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Science Technology

Fly, Drones, and Bring Me Data 18

Posted by Soulskill
from the also-drop-bombs-on-people-we-don't-like dept.
New submitter ScienceMon writes "Emma Maris reports in Nature how unmanned aerial vehicles, or drones, are starting to catch on among scientific researchers who are using them to keep tabs on volcanoes, track endangered species, hunt down weeds, and a range of other uses. At the same time, engineers are designing ever-more sophisticated drones that can navigate and collect data autonomously. '[R]esearchers from UC Boulder have used UAVs to measure jets of wind that scream down from the Antarctic plateau into Terra Nova Bay. Such measurements could help scientists to understand the dynamics of sea-ice formation around Antarctica, which creates dense salty water that sinks and helps to drive global ocean currents. "Nobody had an aircraft out there during winter when the winds are strongest and took measurements because the conditions are too extreme," says Maslanik. The data collected so far, he says, show unexpectedly complex wind patterns, including fierce, localized jets that push sea ice off shore and speed up its formation.'"
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Fly, Drones, and Bring Me Data

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  • Useless (Score:2, Insightful)

    by Anonymous Coward
    Grad students are cheaper and disposable. Grad students pay you to make them do stuff, and you are even expected to make a good portion of them quit. Can't do any of that with a drone.
    • Re:Useless (Score:5, Funny)

      by K. S. Kyosuke (729550) on Wednesday June 12, 2013 @05:10PM (#43990199)
      That probably also depends on the survivability of yout ANSI-standard grad student in the average arctic wind.
    • Re:Useless (Score:5, Funny)

      by BluBrick (1924) <blubrick@@@gmail...com> on Wednesday June 12, 2013 @05:42PM (#43990503) Homepage
      I had intended to point out what I feared was a major flaw in your plan. I then realised that with sufficient thrust, grad students fly just fine.
      • That's just it, grad students are cheap and drones are expensive.

        So you have the grad students on a tether to the drone, then have the drone fly over the volcano as the grad student takes the readings/samples. That way, the drone stays safe for further flights. And it can even store the data collected if it happens to fly a bit too low...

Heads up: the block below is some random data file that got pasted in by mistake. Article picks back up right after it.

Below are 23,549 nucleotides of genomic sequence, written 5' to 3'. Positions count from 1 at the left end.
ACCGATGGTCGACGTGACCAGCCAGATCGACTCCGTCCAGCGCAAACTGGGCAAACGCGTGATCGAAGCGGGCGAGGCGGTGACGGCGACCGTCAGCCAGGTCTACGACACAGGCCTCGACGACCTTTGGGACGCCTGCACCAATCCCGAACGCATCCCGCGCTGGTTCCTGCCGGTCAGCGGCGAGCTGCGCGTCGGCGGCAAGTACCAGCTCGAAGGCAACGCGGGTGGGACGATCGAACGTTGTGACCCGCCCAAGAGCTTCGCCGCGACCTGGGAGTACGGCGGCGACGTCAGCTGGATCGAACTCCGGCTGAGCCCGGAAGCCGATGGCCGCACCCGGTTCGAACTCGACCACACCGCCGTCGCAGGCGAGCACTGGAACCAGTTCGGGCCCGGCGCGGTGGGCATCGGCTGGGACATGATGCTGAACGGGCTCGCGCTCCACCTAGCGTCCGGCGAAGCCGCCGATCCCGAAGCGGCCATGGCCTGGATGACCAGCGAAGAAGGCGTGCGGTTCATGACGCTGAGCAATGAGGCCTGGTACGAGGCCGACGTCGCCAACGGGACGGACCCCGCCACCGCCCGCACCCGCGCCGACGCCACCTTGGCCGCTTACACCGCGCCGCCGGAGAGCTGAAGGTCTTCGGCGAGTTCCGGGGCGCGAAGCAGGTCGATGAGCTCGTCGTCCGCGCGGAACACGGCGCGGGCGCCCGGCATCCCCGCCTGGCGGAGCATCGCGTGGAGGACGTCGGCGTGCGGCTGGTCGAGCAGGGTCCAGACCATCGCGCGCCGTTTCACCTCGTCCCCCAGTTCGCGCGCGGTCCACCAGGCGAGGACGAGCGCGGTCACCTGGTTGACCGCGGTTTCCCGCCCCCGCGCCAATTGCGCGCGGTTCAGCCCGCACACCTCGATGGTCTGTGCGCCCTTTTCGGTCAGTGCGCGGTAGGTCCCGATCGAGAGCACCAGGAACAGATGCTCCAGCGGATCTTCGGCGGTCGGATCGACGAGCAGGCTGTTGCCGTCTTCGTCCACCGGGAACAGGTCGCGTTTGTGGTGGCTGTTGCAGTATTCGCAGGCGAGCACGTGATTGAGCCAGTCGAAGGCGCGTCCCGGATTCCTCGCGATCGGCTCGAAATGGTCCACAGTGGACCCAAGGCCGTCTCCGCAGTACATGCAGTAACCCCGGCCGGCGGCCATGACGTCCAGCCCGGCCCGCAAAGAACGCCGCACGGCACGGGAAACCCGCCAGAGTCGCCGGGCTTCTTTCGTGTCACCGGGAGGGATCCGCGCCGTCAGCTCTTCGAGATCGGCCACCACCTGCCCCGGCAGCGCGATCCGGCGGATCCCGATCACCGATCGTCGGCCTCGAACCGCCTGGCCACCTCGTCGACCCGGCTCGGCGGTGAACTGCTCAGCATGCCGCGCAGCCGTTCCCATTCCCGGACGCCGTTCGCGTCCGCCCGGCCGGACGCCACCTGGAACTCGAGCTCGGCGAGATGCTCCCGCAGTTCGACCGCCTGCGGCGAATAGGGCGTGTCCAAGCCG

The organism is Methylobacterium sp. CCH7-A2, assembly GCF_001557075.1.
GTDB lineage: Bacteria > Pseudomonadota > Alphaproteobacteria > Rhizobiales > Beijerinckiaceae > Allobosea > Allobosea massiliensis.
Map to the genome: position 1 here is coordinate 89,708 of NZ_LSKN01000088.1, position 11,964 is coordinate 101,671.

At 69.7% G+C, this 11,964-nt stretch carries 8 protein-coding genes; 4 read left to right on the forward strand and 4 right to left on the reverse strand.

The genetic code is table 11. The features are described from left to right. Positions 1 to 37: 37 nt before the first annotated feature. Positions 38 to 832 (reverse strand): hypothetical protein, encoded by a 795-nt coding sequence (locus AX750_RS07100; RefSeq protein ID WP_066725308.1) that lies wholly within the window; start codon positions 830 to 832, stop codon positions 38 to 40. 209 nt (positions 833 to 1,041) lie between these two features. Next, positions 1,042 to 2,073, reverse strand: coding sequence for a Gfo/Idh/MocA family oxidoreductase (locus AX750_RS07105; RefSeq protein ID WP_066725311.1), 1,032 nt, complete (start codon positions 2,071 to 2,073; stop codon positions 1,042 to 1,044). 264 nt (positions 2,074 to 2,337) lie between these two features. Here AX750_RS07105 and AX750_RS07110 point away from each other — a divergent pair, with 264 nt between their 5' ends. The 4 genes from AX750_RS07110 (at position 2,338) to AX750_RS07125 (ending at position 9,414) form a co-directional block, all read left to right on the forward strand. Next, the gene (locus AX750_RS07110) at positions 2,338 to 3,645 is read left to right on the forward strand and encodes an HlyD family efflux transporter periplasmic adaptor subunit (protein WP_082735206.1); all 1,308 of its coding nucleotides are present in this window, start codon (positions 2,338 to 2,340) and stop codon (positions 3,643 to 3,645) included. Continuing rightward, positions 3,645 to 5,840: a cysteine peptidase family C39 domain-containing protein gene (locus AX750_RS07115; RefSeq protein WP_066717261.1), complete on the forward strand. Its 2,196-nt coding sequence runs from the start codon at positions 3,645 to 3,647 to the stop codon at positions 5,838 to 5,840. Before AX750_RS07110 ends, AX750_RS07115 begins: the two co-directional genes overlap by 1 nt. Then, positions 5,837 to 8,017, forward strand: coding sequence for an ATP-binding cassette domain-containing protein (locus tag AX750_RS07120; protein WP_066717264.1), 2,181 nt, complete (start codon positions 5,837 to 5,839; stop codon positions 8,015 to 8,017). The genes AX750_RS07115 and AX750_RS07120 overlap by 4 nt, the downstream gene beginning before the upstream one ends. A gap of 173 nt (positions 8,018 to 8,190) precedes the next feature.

• That you can send UAVs into areas or conditions for which it would be dangerous to send humans is definitely an advantage. However, for any unmanned equipment you are still taking on the risk of loosing expensive machinery. Some of my coworkers in coast survey once lost an Autonomous Underwater Vehicle (AUV) at the end of a survey mission and the bosses were _not_ happy being out a few million dollars. There were heavy tides and currents at the time, so it had the potential to crash or get hit by a boat or
    • by Immerman (2627577) on Wednesday June 12, 2013 @09:44PM (#43991987)

      The beauty though is that consumer-grade UAVs are getting ever cheaper and more capable - for a few hundred to a few thousand dollars you can purchase a range of quite capable drones to carry your instrument package into all sorts of dangerous, difficult, or monotinous conditions. For UAVs as well - I don't know what the off-the-shelf options are, but there's some "open source" designs out there that are actually quite capable for some applications. Obviously such vehicles fall far short of the capabilities of their multi-million dollar cousins, but there's lots of research that doesn't really need all that extra capability..

    • by necro81 (917438)

      However, for any unmanned equipment you are still taking on the risk of loosing expensive machinery. Some of my coworkers in coast survey once lost an Autonomous Underwater Vehicle (AUV) at the end of a survey mission and the bosses were _not_ happy being out a few million dollars.

      There's a risk-benefit calculus that needs to be made in any venture, whether it is research or business. The calculus can be deathly serious when you consider putting people in harms way in order to achieve the benefit, but th

  • ok. that one is too much. too many possibilities for the /. audience.
  • I wish I could hunt down some weed using a drone.

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